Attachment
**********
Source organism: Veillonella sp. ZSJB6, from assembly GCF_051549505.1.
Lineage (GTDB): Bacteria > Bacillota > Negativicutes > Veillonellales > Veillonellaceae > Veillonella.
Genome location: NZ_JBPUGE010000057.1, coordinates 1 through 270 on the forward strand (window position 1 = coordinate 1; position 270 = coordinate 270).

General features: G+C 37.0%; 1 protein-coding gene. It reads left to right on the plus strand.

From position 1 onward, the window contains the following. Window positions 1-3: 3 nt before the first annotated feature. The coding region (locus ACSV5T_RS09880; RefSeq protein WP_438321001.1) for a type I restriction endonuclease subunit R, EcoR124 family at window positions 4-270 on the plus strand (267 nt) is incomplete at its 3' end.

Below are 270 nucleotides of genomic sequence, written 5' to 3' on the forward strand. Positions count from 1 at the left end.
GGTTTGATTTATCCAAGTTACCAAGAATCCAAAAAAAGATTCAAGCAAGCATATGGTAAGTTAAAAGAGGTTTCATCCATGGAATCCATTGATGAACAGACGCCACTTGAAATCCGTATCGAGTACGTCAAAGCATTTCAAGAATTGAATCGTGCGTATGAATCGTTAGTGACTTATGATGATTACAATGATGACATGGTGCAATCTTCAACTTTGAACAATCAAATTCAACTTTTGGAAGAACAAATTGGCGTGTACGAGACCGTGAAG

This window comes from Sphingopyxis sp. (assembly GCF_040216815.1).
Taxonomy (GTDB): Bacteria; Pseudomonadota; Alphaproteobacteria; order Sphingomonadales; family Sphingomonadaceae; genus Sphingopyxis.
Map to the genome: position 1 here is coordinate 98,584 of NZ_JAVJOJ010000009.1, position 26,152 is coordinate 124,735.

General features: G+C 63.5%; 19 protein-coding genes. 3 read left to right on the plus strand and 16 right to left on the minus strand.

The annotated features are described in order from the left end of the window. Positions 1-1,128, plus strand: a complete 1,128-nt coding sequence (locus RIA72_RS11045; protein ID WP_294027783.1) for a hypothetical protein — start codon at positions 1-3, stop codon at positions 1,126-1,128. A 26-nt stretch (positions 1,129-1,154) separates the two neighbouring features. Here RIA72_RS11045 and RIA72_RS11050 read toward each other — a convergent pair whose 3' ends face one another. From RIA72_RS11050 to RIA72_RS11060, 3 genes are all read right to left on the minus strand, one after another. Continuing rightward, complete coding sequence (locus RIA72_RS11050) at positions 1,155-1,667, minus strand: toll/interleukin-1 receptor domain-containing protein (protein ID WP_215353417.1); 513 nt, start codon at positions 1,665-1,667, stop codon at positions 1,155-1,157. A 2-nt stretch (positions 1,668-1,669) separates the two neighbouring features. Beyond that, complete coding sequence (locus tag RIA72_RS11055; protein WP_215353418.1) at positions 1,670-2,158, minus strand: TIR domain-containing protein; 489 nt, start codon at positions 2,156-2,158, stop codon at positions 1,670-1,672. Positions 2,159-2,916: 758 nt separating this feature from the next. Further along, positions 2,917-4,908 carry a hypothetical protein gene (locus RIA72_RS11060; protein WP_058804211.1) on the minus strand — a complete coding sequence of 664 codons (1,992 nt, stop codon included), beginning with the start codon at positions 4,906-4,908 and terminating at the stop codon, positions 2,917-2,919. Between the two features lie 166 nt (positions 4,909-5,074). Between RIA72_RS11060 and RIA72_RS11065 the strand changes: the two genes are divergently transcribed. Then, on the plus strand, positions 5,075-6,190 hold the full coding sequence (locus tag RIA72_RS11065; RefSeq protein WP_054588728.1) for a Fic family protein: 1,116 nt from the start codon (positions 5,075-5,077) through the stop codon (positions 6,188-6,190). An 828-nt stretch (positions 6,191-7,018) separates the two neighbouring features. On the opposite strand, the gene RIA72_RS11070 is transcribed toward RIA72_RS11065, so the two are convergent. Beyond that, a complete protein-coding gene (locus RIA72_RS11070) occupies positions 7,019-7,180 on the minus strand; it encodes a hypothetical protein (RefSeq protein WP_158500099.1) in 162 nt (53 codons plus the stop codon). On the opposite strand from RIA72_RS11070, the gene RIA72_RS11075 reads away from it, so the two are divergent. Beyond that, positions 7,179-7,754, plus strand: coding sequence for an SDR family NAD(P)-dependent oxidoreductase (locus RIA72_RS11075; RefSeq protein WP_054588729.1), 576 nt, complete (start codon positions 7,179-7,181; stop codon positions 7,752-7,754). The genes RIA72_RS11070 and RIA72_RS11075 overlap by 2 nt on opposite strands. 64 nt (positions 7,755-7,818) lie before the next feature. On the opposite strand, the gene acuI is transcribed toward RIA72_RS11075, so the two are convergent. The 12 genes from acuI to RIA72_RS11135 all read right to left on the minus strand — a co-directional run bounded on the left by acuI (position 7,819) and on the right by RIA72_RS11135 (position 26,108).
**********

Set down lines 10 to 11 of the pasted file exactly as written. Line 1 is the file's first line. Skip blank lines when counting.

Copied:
Map to the genome: position 1 here is coordinate 98,584 of NZ_JAVJOJ010000009.1, position 26,152 is coordinate 124,735.

General features: G+C 63.5%; 19 protein-coding genes. 3 read left to right on the plus strand and 16 right to left on the minus strand.